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"Fandom" Is Not Necessarily Defined As "Blind Faith"

As regular readers have no doubt seen, there's been an awful lot of debate at BRB the last few days about Brian Cushing. While the vehicle for the recent debate here has been Cushing, the argument is by no means limited to him. The issue is much larger. Namely, what does it mean to be a fan? Does criticizing a team or a player make someone less of a fan? Do "real fans" support every move their franchise or rooting interest makes? In my opinion, the answer to the two preceding questions is a resounding "NO."

Back on April 25th, I wrote this immediately after your Houston Texans made Brian Cushing the fifteenth player chosen in the 2009 NFL Draft:

Well, I hate this pick more than any other pick Smithiak has ever made. I hate it with the fire of a thousand suns. I hate life.

Vent as you see fit. I'm going to be catatonic until the second round.

In the weeks leading up to the draft, I made no secret that I wasn't a fan of Brian Cushing becoming a Texan. Upon Smithiak having the audacity to ignore the opinion of yours truly--a fan who does not have access to a fraction of the resources a NFL franchise does--and selecting Brian Cushing, I reiterated my disappointment with the decision in my typically understated manner. As I type this, I still wish the Texans had gone in a different direction with their first-round pick, and I say that as someone who has been grudgingly impressed with the positive reports about Cushing's professionalism, performance, and demeanor since he was drafted by Houston.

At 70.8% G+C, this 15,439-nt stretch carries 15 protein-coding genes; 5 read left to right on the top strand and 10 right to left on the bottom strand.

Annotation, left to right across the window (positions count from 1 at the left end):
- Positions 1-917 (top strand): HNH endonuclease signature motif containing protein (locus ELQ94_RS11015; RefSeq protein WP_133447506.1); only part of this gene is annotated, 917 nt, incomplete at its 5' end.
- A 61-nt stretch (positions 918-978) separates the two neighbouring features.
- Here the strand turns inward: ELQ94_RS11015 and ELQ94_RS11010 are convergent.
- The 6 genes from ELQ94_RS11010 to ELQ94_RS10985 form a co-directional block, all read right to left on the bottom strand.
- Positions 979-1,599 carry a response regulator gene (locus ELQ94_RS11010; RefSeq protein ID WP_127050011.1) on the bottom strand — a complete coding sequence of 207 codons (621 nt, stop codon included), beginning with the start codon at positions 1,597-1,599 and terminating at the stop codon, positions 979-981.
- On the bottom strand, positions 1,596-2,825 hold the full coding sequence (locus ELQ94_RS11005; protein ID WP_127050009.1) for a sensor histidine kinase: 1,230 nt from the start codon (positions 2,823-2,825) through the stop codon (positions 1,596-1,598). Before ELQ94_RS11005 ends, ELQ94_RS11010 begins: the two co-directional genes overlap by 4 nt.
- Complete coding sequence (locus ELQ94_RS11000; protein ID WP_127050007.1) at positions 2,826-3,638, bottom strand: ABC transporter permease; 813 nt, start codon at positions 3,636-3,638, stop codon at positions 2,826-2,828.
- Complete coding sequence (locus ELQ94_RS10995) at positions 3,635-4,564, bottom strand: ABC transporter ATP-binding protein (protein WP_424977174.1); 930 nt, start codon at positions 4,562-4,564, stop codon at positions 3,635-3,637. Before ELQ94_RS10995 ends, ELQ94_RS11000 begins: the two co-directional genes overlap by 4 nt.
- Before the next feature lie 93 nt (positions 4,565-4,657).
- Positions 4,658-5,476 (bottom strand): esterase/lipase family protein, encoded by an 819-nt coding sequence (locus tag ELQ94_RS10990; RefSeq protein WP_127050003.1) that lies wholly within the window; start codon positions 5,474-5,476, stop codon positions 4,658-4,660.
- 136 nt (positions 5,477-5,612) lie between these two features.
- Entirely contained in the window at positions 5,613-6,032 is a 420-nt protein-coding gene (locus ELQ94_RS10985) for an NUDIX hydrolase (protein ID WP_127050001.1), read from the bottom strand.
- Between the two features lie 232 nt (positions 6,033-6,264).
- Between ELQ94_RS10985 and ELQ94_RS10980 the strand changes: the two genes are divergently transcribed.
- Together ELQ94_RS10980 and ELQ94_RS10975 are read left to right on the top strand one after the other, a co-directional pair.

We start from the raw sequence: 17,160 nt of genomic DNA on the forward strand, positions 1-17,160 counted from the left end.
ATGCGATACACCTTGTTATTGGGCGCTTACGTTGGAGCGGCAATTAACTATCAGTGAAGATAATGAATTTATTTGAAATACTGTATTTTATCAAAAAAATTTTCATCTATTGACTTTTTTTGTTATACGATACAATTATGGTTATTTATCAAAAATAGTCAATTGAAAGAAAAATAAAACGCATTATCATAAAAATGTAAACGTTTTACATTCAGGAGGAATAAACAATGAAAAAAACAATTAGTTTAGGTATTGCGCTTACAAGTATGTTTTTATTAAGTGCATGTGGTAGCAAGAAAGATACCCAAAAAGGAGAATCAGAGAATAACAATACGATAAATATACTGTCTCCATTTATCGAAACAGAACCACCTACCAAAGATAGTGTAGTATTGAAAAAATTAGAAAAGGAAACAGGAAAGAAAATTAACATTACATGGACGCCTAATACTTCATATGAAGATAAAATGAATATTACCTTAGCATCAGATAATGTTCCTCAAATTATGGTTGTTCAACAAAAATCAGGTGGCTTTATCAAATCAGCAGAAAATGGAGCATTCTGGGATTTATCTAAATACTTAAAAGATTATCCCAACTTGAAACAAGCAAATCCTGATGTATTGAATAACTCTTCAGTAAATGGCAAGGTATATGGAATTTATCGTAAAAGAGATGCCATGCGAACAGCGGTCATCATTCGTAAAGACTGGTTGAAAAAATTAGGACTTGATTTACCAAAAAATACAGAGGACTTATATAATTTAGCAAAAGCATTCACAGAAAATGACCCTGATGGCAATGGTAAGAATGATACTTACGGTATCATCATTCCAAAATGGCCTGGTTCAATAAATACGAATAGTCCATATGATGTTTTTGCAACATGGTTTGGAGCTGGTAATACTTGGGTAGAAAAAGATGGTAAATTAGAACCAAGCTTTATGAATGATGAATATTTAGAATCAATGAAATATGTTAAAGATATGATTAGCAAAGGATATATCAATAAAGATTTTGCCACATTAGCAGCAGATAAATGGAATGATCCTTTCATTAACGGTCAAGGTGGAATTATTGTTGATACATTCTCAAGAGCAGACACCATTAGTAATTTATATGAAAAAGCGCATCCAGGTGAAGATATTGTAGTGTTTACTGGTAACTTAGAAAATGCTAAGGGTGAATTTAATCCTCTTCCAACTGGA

Does that failure to jump on the Cushing Bandwagon make me less of a fan of the Texans than, say, someone who has loved the Cushing pick from the very beginning? Absolutely not. Because here's the thing: I WANT TO BE WRONG, AND I WANT THE TEXANS TO SUCCEED. I honestly would love nothing more than for Cushing to garner All-Pro honors while playing for the Texans. I want him to be an anchor at LB in Houston for the next decade. I want him to be an integral part of the Texans winning multiple Super Bowls. I want to be able to look back on what I said/typed and remark, "Man, was I out of line. Let's call that Reason #4,378,294 why I'm not a general manager or coach in the NFL." That's fandom, and fandom does not have to equate with immediately embracing every move made by the organization.

Make no mistake about it: I'm going to root for Brian Cushing. Because he's a Texan, and I root for the Texans. Given the choice between Cushing proving that I'm (more of) a moron and having some sort of satisfaction that my grossly amateur personnel evaluation was spot on, I'll take the dunce cap every day of the week and twice on Sundays. I am, however, going to bitch and moan if and/or when Cushing doesn't play well. This does not mean that I'm rooting for him to be a bust; I'm liable to bitch and moan about nearly every Texan not named Andre Johnson or Mario Williams at some point during a season.

Yet there appears to be a school of thought out there that says I shouldn't utter a derogatory word about any Texan. That as fans of the Houston Texans, it's our job to pump sunshine and good cheer about all players at all times. Why? Why would I forfeit my right to complain or criticize once a player becomes a Texan? For anyone out there who's thinking, "You forfeit that right as long as the player is wearing steel blue, liberty white, and battle red," I would ask if you followed that golden rule the entire time David Carr was under center for the Texans. I'm guessing very few people outside of Zoolander's immediate family can respond in the affirmative to that question.

And there's absolutely nothing wrong with that. As a fan, you have the right to opine, even negatively, without it making you any less of a diehard. Because in the final analysis, we all want the same thing: For the Houston Texans to win as many games as possible.

Thoughts on the matter? Let it fly in the Comments below.